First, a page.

CE: Introduction to Neurofascial Manipulation (Sunday afternoon)

CE: Introduction to Neurofascial Manipulation (Sunday afternoon)

50.00

Sunday, July 14, 2-6pm

4 CE hours, NCBTMB approved

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Total tuition: $100

Deposit: $50 non-refundable deposit required to register. Balance due at time of class by cash or check made out to the presenter.

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It may surprise you to learn that some of the hard and tender knots we've furiously been working on are actually tethered, swollen, and  inflamed nerves. This introductory lecture class will introduce you to the research and concepts behind neurofascial manipulation—working directly with the nerves and superficial fascia to restore mobility and decrease pain. Nerves control tissue tone, while tethered and overstretched nerves create pain and inflammation. Direct engagement of the neurofascia and skilled use of neural mobilization techniques can dramatically increase your level of results and set you apart. 

In this introductory lecture class, we will discuss concepts of neurogenic inflammation, ectopic firing, central sensitization, and fibromyalgia. The work is based in part on concepts from JP Barral, Alain Crobier, and Don Hazen, DC. You will learn how tethered cutaneous nerves contribute to shoulder, neck, and arm pain. We will also learn to slow down, refine our touch of the superficial layers and self-palpate several nerves in the arm and wrist. This class will provide you with a basic theoretical understanding of neurofascial work, and prepare you for Steve's neurofascial technique classes.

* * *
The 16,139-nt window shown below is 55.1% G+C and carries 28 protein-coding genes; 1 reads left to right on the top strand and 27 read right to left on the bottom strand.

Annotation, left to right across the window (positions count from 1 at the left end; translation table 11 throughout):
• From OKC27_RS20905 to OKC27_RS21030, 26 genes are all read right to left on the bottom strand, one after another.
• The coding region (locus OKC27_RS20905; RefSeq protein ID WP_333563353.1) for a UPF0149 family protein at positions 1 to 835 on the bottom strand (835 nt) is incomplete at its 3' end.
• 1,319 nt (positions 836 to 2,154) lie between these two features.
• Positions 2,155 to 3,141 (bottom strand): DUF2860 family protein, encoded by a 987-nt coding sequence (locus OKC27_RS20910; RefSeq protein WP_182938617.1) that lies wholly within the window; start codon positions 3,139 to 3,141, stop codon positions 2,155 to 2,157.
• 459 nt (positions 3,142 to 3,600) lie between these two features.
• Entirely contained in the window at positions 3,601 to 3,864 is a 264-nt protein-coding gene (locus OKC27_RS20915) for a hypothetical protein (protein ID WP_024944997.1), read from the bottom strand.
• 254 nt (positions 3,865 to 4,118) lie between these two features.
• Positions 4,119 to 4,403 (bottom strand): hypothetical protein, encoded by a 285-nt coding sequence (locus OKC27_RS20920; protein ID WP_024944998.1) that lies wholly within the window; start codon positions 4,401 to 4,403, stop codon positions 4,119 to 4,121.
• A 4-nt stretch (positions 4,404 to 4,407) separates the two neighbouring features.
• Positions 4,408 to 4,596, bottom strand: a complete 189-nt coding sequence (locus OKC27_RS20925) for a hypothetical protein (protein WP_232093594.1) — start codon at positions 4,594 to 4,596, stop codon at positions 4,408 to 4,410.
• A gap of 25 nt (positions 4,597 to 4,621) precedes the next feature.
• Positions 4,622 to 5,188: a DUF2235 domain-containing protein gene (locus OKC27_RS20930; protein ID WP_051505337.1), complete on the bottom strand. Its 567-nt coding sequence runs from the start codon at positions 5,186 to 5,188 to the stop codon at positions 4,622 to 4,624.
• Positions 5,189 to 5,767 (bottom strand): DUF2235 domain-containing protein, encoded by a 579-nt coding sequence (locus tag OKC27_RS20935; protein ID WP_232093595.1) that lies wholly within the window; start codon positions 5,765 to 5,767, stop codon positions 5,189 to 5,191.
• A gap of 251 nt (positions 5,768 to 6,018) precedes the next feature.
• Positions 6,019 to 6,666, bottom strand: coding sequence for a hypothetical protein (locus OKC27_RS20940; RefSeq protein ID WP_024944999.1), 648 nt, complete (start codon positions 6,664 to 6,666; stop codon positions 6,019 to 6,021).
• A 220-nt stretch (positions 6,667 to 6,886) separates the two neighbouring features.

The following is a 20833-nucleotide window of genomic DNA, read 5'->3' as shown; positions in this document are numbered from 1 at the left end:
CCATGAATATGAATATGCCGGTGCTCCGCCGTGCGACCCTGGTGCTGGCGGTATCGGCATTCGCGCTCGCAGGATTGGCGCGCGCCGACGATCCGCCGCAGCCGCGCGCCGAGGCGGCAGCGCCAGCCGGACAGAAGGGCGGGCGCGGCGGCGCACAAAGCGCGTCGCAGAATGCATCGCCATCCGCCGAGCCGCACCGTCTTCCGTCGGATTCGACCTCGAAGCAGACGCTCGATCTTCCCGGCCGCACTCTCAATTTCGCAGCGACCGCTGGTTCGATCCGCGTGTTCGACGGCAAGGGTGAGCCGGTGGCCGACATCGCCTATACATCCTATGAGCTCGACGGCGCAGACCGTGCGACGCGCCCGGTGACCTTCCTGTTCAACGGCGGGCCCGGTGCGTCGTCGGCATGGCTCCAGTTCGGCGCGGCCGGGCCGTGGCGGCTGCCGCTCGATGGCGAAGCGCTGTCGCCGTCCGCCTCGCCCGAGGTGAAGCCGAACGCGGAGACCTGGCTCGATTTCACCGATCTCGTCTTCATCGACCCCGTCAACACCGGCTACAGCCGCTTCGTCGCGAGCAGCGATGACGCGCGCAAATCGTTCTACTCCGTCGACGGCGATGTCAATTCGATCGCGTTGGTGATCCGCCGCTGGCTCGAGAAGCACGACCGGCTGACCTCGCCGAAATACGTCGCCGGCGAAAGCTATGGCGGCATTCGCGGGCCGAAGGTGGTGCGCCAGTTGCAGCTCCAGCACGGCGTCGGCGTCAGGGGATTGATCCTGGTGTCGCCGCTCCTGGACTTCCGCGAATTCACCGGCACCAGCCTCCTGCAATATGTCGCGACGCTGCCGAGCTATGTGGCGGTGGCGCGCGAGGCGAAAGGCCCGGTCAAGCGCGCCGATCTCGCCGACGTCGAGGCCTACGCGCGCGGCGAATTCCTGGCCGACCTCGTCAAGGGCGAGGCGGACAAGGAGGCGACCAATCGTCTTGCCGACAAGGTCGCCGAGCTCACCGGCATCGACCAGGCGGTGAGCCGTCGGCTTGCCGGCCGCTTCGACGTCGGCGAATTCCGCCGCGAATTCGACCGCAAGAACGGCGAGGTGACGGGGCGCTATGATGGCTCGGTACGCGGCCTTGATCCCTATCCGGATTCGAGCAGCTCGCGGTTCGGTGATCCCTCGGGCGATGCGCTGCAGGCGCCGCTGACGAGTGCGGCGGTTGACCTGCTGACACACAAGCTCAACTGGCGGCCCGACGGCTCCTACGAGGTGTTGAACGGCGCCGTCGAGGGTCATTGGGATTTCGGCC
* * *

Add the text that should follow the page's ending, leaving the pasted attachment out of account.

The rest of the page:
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Instructor: Steve Evanko, PhD, Certified Advanced Rolfer (WA license #MA12182)
Stephen Evanko has practiced in Seattle for 18 years. He received his PhD in 1993 from the University of New Mexico, where he studied the biological properties and biochemistry of connective tissues. When he first experienced Rolfing in 1995, he was so impressed with the profound results that he decided to make Rolfing his new career. Steve currently has a full-time Rolfing practice in Seattle and serves part-time as a staff scientist at The Benaroya Research Institute in Seattle, where he studies the biological properties of connective tissue cells and extracellular matrix. He has conducted biomechanical studies on tendons and fibrocartilage and the tissue response to cyclic compression, and has published several peer-reviewed papers. 

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